In 1972 I was at Stanstead Airport waiting for the planes arriving with the expelled Ugandan Asians. There were a number of voluntary organisations asked to form a welcoming group and friendly face for those arriving. I was part of the Salvation Army Team (from Colchester in Essex) who were able to distribute warm clothing and listen to some of the sad and harrowing stories. Most were very inadequately clothed having only very light clothing on as they arrived. They were so grateful for all the help we were able to give. We were very moved by the circumstances of this loss. I spent a number of days there and remember the lines of coaches labelled LEICESTER to which we had to drive them. This exhibition has shown what a success they have been able to make of these circumstances and to the benefit of LEICESTER. It was a privilege to be a part of it.
Ruth Baugay (here on holiday)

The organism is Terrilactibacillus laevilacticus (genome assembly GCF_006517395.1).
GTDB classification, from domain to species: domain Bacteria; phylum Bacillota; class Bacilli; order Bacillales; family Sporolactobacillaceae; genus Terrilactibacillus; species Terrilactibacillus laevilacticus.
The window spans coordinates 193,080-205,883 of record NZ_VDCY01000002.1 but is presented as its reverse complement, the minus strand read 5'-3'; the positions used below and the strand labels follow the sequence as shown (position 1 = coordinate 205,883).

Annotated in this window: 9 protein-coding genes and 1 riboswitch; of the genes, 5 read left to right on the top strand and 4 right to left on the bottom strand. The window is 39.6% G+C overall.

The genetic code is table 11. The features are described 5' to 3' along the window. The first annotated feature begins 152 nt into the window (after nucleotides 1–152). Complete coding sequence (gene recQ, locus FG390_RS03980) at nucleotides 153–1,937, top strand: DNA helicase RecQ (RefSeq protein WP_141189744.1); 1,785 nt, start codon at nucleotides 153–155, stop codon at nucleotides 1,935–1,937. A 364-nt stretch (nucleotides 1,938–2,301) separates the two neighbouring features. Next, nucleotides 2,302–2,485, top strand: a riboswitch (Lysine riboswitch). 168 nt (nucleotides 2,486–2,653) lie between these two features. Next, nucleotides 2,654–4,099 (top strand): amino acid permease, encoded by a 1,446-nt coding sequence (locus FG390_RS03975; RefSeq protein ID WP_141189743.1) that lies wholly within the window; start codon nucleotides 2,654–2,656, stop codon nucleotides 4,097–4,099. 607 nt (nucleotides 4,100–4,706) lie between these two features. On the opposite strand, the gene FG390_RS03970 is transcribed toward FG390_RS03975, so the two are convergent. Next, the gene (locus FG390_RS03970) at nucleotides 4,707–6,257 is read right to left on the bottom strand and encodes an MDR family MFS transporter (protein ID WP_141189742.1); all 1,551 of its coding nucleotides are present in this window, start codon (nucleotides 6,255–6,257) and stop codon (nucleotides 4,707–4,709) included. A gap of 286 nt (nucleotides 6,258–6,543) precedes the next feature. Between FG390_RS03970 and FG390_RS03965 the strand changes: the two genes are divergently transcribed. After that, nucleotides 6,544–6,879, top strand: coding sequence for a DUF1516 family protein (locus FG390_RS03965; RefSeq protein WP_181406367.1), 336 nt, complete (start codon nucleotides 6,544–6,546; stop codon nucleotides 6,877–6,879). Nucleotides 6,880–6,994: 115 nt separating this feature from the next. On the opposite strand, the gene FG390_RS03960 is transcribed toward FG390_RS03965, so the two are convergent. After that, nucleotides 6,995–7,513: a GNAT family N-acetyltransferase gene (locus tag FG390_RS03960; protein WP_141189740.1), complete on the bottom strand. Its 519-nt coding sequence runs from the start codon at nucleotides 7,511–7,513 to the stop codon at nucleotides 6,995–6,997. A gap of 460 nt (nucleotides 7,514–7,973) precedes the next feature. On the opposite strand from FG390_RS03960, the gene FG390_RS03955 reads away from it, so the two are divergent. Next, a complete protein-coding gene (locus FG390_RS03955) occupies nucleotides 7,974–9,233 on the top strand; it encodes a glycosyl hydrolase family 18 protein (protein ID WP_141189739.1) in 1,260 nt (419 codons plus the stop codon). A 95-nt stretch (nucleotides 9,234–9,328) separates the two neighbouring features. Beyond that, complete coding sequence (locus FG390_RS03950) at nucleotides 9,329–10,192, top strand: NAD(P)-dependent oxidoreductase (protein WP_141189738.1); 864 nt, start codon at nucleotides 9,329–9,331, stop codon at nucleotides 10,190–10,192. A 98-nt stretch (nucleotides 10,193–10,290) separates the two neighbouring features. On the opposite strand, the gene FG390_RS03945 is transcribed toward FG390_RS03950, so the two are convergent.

A fascinating and thoughtful exhibition with many inspirational stories. Students involved with interviewing Asian Ugandians were amazed by the tales that were told, often reflecting their own family heritage.
Lisa Vann (Rushey Mead Secondary School)
7th August 2012
Great to see the Exhibition. I was at Shenton Primary School and Panorama Programme took a recording of the school children where I was filmed on East African Asians in Leicester, the Exhibition is a good history of what it was like to come from Uganda to Leicester.
Abdul Osman (Lord Mayor of Leicester)
8th August 2012
This is a great exhibition, and it taught me a lot about how my family, especially my grandma had to adapt to her surroundings in Leicester. I have learnt lots of different things about Uganda and how hard it must have been to start with so much in Uganda and lose much of their life to come here. Overall a great exhibition, Very informative.
I came to Leicester in 1973. I was in Kampala (Uganda). I was working as an electrical Engineer in Marksele University.
P. S. Lotaygish (?)
An interesting and educational exhibition. Gave us an insight as to what problems our parents went through to get here. Sad and happy times. Love the vibrant display with colours and materials – great!! Really entices you in.
8th August 2012
It was a great experience to look at local history.
Sheena and Tash